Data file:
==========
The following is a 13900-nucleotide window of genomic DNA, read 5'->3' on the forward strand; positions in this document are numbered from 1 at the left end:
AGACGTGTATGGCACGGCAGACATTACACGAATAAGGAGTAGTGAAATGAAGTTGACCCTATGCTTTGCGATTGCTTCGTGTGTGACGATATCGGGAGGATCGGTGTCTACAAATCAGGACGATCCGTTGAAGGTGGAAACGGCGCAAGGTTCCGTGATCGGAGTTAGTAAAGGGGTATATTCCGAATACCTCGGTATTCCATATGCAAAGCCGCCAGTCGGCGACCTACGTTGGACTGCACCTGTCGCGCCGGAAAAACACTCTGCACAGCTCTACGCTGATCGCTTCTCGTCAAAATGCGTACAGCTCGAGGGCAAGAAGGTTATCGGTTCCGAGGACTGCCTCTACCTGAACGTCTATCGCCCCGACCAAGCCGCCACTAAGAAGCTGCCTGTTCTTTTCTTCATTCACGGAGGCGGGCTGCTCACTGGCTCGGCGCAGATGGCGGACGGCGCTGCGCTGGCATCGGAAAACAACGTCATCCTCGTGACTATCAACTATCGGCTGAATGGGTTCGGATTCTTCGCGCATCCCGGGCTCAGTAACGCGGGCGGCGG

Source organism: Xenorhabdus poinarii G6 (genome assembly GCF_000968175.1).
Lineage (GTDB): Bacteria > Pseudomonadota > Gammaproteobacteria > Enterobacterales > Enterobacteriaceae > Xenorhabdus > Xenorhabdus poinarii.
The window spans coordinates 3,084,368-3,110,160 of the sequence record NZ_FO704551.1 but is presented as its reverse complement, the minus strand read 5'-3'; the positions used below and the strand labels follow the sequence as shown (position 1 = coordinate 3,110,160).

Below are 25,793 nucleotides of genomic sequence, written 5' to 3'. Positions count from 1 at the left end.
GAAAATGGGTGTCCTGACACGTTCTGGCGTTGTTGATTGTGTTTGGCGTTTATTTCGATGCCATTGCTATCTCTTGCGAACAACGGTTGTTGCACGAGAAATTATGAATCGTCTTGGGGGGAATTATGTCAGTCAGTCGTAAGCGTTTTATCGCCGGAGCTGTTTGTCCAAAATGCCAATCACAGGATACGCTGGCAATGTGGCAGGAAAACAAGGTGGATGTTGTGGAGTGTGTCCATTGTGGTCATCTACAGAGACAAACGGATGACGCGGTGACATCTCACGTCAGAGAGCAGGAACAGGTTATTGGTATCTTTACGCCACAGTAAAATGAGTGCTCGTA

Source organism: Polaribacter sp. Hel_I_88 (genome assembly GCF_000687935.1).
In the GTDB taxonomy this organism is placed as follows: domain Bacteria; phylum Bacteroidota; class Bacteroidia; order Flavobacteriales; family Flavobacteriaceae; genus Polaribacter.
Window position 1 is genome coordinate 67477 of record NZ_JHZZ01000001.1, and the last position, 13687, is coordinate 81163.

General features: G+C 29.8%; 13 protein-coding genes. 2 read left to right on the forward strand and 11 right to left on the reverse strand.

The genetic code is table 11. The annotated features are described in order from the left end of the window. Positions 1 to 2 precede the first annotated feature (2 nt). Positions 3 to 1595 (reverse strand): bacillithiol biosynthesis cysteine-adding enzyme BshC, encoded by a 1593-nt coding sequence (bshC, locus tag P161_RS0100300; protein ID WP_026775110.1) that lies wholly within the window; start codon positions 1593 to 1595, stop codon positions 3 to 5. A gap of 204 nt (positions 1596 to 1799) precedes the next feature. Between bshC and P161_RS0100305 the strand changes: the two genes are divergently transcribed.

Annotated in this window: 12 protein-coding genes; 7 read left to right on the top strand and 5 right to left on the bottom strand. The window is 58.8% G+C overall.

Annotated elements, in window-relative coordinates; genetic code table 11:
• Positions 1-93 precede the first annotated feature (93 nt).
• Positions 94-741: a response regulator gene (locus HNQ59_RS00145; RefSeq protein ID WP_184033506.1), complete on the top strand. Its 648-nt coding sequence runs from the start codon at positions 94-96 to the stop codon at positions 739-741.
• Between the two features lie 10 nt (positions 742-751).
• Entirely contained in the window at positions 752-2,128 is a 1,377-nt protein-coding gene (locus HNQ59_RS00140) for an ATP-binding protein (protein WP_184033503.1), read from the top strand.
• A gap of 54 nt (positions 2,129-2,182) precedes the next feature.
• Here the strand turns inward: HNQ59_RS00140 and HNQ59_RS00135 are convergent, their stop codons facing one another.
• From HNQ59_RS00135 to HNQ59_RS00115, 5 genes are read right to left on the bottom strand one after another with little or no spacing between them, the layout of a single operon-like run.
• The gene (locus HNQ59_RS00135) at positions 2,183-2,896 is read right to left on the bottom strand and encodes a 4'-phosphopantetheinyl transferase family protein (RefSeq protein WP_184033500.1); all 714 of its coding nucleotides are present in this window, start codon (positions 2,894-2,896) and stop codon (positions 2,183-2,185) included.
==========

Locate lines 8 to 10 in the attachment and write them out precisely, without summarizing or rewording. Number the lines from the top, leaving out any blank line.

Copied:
Source organism: Polaribacter sp. Hel_I_88 (genome assembly GCF_000687935.1).
In the GTDB taxonomy this organism is placed as follows: domain Bacteria; phylum Bacteroidota; class Bacteroidia; order Flavobacteriales; family Flavobacteriaceae; genus Polaribacter.
Window position 1 is genome coordinate 67477 of record NZ_JHZZ01000001.1, and the last position, 13687, is coordinate 81163.